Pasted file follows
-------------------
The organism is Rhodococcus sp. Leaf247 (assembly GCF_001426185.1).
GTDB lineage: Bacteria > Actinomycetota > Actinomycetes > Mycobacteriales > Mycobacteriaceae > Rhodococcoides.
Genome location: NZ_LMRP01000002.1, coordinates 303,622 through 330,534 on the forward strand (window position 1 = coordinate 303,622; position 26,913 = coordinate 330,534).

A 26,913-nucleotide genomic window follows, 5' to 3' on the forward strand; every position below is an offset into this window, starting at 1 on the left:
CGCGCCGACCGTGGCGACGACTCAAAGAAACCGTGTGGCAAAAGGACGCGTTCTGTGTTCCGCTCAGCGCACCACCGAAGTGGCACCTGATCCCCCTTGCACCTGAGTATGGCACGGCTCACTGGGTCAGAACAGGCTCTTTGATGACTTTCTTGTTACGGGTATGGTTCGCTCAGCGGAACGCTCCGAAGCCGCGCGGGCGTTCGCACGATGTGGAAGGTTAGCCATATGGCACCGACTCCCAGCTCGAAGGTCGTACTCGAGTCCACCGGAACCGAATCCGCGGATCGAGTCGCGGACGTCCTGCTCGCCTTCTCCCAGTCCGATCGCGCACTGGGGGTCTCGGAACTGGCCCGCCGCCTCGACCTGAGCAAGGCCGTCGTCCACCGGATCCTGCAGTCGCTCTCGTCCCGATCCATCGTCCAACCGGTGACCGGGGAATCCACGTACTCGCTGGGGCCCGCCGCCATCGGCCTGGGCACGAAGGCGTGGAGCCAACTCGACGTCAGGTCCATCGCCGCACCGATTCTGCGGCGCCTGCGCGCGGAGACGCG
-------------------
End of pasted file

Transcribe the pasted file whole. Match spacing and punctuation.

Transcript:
The organism is Rhodococcus sp. Leaf247 (assembly GCF_001426185.1).
GTDB lineage: Bacteria > Actinomycetota > Actinomycetes > Mycobacteriales > Mycobacteriaceae > Rhodococcoides.
Genome location: NZ_LMRP01000002.1, coordinates 303,622 through 330,534 on the forward strand (window position 1 = coordinate 303,622; position 26,913 = coordinate 330,534).

A 26,913-nucleotide genomic window follows, 5' to 3' on the forward strand; every position below is an offset into this window, starting at 1 on the left:
CGCGCCGACCGTGGCGACGACTCAAAGAAACCGTGTGGCAAAAGGACGCGTTCTGTGTTCCGCTCAGCGCACCACCGAAGTGGCACCTGATCCCCCTTGCACCTGAGTATGGCACGGCTCACTGGGTCAGAACAGGCTCTTTGATGACTTTCTTGTTACGGGTATGGTTCGCTCAGCGGAACGCTCCGAAGCCGCGCGGGCGTTCGCACGATGTGGAAGGTTAGCCATATGGCACCGACTCCCAGCTCGAAGGTCGTACTCGAGTCCACCGGAACCGAATCCGCGGATCGAGTCGCGGACGTCCTGCTCGCCTTCTCCCAGTCCGATCGCGCACTGGGGGTCTCGGAACTGGCCCGCCGCCTCGACCTGAGCAAGGCCGTCGTCCACCGGATCCTGCAGTCGCTCTCGTCCCGATCCATCGTCCAACCGGTGACCGGGGAATCCACGTACTCGCTGGGGCCCGCCGCCATCGGCCTGGGCACGAAGGCGTGGAGCCAACTCGACGTCAGGTCCATCGCCGCACCGATTCTGCGGCGCCTGCGCGCGGAGACGCG